Second, while China would prefer to delay adoption of a new sanctions resolution in light of the Iran-Turkey-Brazil Joint Declaration, Beijing is not prepared to “stiff” the United States on the matter.  In a post we published on May 31, we anticipated that, as long as Iran continued to act “in what China and other important non-Western players consider a reasonable way regarding implementation of the Joint Declaration,” China would seek to delay Security Council action on new sanctions.  But, in his remarks in Beijing last week, Russian Foreign Minister Lavrov noted that, while Russia and China both opposed “forcing” a Security Council vote on sanctions, “the final version discussed by the ‘six’ focuses entirely on nuclear nonproliferation concerns with maximum regard for the economic and other interests of both Russia and China” — an indication that Beijing as well as Moscow could tolerate the resolution’s premature adoption.

With the Obama Administration seemingly impervious to reason on the subject of the Joint Declaration and, since June 1, a Mexican government presiding over the Council that will accede to U.S. demands for a vote on the draft resolution as soon as possible, the only option that China has to delay action at this point would be by exercising its veto — and Beijing is not prepared to do that over what is, in essence, a scheduling matter.  From Beijing’s perspective, such a course would risk “liberating” Washington to deal with the Iranian nuclear problem outside of the Security Council and could damage important equities in the U.S.-China bilateral relationship as well.

Third, with the passage of a new sanctions resolution in the very near term an almost certain outcome, China is working to manage its relationship with the Islamic Republic and limit any negative fallout on Sino-Iranian relations.  Beyond longstanding and expanding energy ties, Sino-Iranian trade relations are expanding nicely, and China has now replaced Germany as the leading supplier of manufactured exports to Iran.  Against this backdrop, China has been working since mid May to signal the Iranians that passage of a new sanctions resolution should not impede further development of Sino-Iranian relations.  In late May, China offered a one billion Euro ($1.2 billion) loan to finance infrastructure projects in Tehran.  Last week, it was announced that China is negotiating to extend another $1.2 billion in credit to Iran for the construction of six liquefied natural gas (LNG) tankers.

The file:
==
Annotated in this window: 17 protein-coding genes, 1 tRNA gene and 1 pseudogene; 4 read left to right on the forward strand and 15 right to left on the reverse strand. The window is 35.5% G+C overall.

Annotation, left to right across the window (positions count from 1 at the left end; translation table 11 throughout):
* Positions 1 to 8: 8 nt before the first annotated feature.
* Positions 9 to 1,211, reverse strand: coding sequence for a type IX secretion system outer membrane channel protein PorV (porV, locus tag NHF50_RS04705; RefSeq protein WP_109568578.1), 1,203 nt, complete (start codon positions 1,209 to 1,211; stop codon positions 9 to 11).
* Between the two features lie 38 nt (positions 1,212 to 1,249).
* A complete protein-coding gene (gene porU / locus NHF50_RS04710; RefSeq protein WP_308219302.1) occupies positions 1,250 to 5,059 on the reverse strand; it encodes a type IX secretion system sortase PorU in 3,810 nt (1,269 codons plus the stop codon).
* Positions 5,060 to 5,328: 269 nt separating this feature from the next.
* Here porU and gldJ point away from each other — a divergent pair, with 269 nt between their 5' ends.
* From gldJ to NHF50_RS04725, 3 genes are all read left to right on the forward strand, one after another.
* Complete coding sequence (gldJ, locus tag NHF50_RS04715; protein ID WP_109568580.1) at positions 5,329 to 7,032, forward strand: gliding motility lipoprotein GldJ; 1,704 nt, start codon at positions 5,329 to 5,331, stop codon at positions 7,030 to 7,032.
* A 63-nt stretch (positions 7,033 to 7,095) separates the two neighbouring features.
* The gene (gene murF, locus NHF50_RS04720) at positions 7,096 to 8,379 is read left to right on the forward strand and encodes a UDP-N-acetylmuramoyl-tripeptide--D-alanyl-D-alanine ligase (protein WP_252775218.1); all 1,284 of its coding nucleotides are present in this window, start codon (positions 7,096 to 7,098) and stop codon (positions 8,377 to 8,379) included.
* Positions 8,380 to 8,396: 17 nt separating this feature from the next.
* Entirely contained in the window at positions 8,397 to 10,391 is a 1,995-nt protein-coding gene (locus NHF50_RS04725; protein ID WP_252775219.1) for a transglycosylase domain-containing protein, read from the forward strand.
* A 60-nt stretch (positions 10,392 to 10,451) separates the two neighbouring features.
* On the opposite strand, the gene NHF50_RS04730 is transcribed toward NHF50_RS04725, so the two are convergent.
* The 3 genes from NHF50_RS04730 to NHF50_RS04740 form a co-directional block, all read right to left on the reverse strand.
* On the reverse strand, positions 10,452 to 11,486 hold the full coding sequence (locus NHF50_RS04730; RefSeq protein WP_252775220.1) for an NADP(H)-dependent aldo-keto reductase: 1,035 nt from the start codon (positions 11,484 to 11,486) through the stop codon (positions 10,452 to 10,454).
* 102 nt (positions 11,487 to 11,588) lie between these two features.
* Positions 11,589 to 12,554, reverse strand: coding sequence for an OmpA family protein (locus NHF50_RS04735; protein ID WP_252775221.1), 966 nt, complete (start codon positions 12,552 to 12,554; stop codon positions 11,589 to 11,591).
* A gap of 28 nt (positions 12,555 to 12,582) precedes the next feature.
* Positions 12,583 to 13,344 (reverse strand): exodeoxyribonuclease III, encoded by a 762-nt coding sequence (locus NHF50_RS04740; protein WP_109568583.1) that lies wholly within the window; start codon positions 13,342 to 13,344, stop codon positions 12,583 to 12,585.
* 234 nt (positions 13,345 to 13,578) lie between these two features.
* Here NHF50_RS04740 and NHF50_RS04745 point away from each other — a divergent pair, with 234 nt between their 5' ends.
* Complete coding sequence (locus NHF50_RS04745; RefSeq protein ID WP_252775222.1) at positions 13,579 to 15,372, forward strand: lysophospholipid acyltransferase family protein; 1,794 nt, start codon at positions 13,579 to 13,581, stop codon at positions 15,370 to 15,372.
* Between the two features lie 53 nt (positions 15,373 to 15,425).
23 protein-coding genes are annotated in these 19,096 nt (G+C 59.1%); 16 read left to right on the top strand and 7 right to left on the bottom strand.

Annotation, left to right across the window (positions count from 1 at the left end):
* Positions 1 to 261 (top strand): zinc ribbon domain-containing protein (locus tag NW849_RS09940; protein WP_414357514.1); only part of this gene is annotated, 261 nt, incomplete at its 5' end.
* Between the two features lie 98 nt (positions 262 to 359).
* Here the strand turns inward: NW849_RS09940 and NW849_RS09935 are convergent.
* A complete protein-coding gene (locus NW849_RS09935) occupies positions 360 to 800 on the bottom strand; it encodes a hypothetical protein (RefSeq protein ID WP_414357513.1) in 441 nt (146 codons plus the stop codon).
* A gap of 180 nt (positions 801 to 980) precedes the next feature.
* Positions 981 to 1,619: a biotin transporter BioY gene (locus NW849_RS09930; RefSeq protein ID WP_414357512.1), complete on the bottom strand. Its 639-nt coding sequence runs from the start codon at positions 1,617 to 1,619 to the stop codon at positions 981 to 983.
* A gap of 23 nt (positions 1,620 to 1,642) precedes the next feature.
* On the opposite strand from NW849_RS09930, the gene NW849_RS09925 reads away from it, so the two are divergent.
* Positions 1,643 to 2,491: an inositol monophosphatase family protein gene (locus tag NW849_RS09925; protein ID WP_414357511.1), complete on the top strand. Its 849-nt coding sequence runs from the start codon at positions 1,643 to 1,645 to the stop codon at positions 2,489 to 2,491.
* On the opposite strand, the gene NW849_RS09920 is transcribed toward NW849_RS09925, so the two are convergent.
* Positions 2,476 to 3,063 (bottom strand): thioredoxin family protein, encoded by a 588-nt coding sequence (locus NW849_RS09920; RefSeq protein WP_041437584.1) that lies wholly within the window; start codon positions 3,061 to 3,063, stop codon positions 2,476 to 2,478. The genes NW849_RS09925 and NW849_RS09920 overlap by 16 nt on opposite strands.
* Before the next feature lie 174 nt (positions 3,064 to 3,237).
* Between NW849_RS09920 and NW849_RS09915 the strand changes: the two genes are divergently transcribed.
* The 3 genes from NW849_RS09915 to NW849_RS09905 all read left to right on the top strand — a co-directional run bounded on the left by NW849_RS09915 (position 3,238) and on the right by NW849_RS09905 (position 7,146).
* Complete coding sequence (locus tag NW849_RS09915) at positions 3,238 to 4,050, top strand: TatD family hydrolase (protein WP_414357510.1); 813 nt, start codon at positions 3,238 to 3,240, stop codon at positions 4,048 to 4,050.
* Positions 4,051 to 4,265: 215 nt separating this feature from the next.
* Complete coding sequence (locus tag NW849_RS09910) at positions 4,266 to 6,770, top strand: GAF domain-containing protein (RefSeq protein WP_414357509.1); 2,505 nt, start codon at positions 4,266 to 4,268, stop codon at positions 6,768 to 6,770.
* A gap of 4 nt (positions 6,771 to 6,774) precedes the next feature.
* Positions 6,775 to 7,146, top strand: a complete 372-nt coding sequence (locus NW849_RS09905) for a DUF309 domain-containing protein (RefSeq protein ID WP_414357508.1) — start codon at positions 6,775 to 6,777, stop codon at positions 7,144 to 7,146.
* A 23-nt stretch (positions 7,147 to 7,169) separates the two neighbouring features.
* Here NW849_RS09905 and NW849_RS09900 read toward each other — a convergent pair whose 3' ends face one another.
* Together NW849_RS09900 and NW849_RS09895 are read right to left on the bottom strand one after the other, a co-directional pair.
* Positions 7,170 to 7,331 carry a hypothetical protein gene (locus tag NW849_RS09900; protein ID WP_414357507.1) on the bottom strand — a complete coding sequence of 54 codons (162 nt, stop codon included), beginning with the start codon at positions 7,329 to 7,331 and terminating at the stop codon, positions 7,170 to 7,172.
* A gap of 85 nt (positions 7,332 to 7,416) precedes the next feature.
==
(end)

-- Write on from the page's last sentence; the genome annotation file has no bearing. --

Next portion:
In this context, it is interesting that President Mahmoud Ahmadinejad and other Iranian officials have been fairly outspoken in criticizing Russia’s public expressions of support for moving ahead with new sanctions against the Islamic Republic — but Tehran has been comparatively quiet on the subject of China’s position regarding the draft resolution.

Fourth, Beijing will face new challenges in managing its relations with Brazil and other prominent members of the “global South” — who are likely to feel quite ill-used if the Security Council’s acquiescence to U.S. demands for rapid adoption of a new sanctions resolution in the wake of the Joint Declaration’s announcement torpedoes its implementation.  For some time, Chinese leaders have wanted “to have their cake and eat it too” — that is, for China to be one of the international system’s “big boys,” as a permanent member of the Security Council and a nuclear weapons state, while simultaneously preserving its “street cred” with non-aligned countries.  We expect that it is going to get much harder for Beijing to pull off that balancing act in the future.


Flynt Leverett directs the Iran Project at the New America Foundation, where he is also a Senior Research Fellow.  Additionally, he teaches at Pennsylvania State University’s School of International Affairs.  Hillary Mann Leverett is CEO of Strategic Energy and Global Analysis (STRATEGA), a political risk consultancy.  In September 2010, she will also take up an appointment as Senior Lecturer and Senior Research Fellow at Yale University’s Jackson Institute for Global Affairs.  This article was first published in The Race for Iran on 7 June 2010 under a Creative Commons license.